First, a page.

Is Inducement to Confess by Promise of Leniency or Reward Legal ?
A confession that has been extracted from a defendant as a result of assurances or promises of leniency is inadmissible.
The test of the admissibility of confessions is whether they were extorted from the accused by some threat or elicited by some promise (such as would be involuntary and inadmissible), or made from a willingness on the part of the accused to tell the truth and relieve his conscience (such would be regarded as voluntary and admissible).
An inducement to confess is improper when a promise of a benefit or reward has been made or implied by one whom the accused could reasonably believe had the authority or power to execute it.
Mere admonitions or exhortations to tell the truth will not, by themselves, render a confession involuntary.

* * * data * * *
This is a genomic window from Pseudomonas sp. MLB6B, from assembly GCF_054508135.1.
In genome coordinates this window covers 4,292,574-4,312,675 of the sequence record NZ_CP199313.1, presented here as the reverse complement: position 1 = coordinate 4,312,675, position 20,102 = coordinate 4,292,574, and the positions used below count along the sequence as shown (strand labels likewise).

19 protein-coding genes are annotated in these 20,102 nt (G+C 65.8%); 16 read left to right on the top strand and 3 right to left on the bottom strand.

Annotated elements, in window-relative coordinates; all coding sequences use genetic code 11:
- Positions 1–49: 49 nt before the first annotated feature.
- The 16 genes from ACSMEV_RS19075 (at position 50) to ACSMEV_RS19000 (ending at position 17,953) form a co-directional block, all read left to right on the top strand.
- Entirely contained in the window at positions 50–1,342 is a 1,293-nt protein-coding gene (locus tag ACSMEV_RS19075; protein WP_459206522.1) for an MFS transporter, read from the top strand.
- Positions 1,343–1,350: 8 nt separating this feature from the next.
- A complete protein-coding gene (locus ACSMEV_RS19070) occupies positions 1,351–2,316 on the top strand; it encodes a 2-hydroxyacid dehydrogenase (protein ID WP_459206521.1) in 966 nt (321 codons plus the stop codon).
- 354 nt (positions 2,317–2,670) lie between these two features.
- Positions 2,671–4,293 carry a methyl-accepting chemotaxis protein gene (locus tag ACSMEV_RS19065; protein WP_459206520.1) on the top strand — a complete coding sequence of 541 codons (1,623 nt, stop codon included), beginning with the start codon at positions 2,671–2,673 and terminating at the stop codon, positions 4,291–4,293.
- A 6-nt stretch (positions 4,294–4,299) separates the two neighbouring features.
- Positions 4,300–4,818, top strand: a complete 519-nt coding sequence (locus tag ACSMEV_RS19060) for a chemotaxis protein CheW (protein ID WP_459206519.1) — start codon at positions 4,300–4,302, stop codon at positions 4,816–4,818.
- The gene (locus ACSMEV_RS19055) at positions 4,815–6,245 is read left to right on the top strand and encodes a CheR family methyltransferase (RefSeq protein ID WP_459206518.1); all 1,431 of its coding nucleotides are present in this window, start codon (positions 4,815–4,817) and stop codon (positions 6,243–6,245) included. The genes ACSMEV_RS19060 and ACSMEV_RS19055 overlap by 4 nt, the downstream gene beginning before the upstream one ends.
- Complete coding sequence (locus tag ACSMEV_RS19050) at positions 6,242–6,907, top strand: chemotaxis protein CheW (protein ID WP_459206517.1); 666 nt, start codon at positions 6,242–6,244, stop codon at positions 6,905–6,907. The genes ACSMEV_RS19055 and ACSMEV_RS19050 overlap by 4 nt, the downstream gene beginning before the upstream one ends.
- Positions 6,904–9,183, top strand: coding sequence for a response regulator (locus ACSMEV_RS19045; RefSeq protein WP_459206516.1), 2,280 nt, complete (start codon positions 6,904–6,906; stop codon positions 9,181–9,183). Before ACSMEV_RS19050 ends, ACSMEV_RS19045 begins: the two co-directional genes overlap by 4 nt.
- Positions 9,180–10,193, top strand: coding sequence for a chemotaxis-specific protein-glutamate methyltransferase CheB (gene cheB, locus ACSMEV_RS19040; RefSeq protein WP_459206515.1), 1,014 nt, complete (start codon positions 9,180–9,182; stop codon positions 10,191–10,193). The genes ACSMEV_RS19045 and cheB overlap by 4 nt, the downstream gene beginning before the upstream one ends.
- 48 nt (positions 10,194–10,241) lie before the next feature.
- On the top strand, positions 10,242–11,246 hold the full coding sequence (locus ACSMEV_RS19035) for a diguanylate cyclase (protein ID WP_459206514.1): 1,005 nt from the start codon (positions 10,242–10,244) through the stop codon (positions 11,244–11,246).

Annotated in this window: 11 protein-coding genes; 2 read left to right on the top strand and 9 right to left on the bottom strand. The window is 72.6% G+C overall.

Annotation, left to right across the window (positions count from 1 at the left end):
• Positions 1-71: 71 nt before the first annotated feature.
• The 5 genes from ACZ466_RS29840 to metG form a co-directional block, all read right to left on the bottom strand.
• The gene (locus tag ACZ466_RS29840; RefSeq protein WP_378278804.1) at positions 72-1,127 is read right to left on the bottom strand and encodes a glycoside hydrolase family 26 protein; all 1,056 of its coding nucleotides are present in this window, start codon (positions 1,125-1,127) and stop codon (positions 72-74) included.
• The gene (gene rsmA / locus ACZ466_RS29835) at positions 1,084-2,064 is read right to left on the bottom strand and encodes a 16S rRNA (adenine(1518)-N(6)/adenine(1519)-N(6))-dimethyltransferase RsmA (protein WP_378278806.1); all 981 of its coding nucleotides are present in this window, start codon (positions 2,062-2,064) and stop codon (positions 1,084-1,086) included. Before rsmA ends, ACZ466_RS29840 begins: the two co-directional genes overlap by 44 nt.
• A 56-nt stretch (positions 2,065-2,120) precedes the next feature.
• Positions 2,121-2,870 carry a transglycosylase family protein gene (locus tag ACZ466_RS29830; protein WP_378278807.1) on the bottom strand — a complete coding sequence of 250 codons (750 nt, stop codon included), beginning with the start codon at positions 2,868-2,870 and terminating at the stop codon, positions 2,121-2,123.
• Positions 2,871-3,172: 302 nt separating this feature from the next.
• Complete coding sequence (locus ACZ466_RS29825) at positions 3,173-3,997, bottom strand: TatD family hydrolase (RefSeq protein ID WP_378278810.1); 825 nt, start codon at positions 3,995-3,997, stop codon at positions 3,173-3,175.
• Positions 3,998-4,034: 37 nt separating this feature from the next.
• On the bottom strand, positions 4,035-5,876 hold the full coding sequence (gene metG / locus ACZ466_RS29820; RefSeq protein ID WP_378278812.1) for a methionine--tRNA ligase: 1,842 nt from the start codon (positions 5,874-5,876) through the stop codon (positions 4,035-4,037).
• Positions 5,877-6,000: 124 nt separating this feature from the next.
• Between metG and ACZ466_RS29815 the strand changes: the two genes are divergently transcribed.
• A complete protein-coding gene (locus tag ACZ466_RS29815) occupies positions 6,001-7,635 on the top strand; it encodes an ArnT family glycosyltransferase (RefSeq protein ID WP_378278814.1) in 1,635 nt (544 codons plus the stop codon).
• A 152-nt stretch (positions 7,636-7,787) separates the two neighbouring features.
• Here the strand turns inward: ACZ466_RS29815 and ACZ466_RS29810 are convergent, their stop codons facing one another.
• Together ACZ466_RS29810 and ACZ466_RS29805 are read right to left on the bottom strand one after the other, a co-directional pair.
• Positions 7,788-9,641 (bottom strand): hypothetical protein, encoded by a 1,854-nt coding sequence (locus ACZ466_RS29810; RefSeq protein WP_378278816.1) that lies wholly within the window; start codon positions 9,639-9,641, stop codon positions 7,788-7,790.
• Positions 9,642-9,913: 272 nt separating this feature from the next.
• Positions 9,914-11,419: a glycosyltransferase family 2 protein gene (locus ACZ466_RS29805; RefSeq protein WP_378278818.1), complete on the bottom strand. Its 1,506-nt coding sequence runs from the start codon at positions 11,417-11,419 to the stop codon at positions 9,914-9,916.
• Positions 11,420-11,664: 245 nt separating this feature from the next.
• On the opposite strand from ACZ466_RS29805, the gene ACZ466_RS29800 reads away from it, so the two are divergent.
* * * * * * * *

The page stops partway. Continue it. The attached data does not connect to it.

A confession, otherwise fully and voluntarily made, is not vitiated by a promise of leniency unless such promise was the motivating cause of the confession.
In determining whether a confession was the product of improper inducements, all of the circumstances attending the making of that confession must be examined.
In Tardiff, the Court found that the Defendant confessed following a promise by the police that in return he would be charged with only one offense of his own choice, rather than three. the legally impermissible promise of leniency rendered defendant's confession involuntary as a matter of law.
In State v. Hutchinson, 597 A.2d 1344 (Me. 1991) the officers said to the defendant regarding the charges against him, that he should tell the truth because "people generally feel better if they tell the truth".